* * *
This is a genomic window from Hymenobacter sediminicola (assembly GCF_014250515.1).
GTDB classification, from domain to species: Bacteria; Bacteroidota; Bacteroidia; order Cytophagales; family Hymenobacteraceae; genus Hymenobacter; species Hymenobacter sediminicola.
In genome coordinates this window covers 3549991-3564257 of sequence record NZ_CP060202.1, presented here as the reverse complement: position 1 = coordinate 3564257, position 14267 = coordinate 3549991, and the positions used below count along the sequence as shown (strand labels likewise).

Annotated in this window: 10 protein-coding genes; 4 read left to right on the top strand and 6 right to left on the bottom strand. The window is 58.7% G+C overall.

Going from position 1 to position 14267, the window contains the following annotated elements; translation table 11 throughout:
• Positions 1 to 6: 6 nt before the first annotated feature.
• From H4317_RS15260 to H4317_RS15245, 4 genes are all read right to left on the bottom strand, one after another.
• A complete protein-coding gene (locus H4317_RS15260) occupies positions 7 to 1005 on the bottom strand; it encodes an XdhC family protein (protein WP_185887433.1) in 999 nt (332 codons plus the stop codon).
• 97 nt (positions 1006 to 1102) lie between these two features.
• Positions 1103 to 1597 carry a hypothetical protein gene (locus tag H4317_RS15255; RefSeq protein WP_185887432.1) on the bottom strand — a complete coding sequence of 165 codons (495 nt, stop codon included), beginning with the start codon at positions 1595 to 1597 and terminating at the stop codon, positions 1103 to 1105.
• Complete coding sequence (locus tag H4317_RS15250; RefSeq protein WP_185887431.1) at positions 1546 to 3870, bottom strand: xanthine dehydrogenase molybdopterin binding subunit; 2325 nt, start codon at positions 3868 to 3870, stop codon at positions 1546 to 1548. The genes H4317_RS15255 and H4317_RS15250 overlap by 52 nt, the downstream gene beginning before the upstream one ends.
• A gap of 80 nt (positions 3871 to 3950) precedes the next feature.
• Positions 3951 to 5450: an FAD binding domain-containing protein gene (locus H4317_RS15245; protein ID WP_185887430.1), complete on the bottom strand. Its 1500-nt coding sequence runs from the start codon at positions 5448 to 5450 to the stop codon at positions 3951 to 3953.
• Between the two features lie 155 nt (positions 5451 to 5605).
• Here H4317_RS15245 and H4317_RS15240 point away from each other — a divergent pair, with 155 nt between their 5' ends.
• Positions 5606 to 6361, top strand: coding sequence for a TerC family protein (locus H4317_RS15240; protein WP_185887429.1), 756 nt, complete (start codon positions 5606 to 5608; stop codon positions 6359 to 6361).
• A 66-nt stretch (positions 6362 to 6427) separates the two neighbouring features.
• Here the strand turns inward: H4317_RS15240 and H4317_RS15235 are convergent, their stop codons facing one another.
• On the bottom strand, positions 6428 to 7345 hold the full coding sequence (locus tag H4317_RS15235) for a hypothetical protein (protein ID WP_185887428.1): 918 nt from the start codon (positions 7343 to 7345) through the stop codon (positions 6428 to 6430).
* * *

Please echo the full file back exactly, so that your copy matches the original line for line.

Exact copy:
This is a genomic window from Hymenobacter sediminicola (assembly GCF_014250515.1).
GTDB classification, from domain to species: Bacteria; Bacteroidota; Bacteroidia; order Cytophagales; family Hymenobacteraceae; genus Hymenobacter; species Hymenobacter sediminicola.
In genome coordinates this window covers 3549991-3564257 of sequence record NZ_CP060202.1, presented here as the reverse complement: position 1 = coordinate 3564257, position 14267 = coordinate 3549991, and the positions used below count along the sequence as shown (strand labels likewise).

Annotated in this window: 10 protein-coding genes; 4 read left to right on the top strand and 6 right to left on the bottom strand. The window is 58.7% G+C overall.

Going from position 1 to position 14267, the window contains the following annotated elements; translation table 11 throughout:
• Positions 1 to 6: 6 nt before the first annotated feature.
• From H4317_RS15260 to H4317_RS15245, 4 genes are all read right to left on the bottom strand, one after another.
• A complete protein-coding gene (locus H4317_RS15260) occupies positions 7 to 1005 on the bottom strand; it encodes an XdhC family protein (protein WP_185887433.1) in 999 nt (332 codons plus the stop codon).
• 97 nt (positions 1006 to 1102) lie between these two features.
• Positions 1103 to 1597 carry a hypothetical protein gene (locus tag H4317_RS15255; RefSeq protein WP_185887432.1) on the bottom strand — a complete coding sequence of 165 codons (495 nt, stop codon included), beginning with the start codon at positions 1595 to 1597 and terminating at the stop codon, positions 1103 to 1105.
• Complete coding sequence (locus tag H4317_RS15250; RefSeq protein WP_185887431.1) at positions 1546 to 3870, bottom strand: xanthine dehydrogenase molybdopterin binding subunit; 2325 nt, start codon at positions 3868 to 3870, stop codon at positions 1546 to 1548. The genes H4317_RS15255 and H4317_RS15250 overlap by 52 nt, the downstream gene beginning before the upstream one ends.
• A gap of 80 nt (positions 3871 to 3950) precedes the next feature.
• Positions 3951 to 5450: an FAD binding domain-containing protein gene (locus H4317_RS15245; protein ID WP_185887430.1), complete on the bottom strand. Its 1500-nt coding sequence runs from the start codon at positions 5448 to 5450 to the stop codon at positions 3951 to 3953.
• Between the two features lie 155 nt (positions 5451 to 5605).
• Here H4317_RS15245 and H4317_RS15240 point away from each other — a divergent pair, with 155 nt between their 5' ends.
• Positions 5606 to 6361, top strand: coding sequence for a TerC family protein (locus H4317_RS15240; protein WP_185887429.1), 756 nt, complete (start codon positions 5606 to 5608; stop codon positions 6359 to 6361).
• A 66-nt stretch (positions 6362 to 6427) separates the two neighbouring features.
• Here the strand turns inward: H4317_RS15240 and H4317_RS15235 are convergent, their stop codons facing one another.
• On the bottom strand, positions 6428 to 7345 hold the full coding sequence (locus tag H4317_RS15235) for a hypothetical protein (protein ID WP_185887428.1): 918 nt from the start codon (positions 7343 to 7345) through the stop codon (positions 6428 to 6430).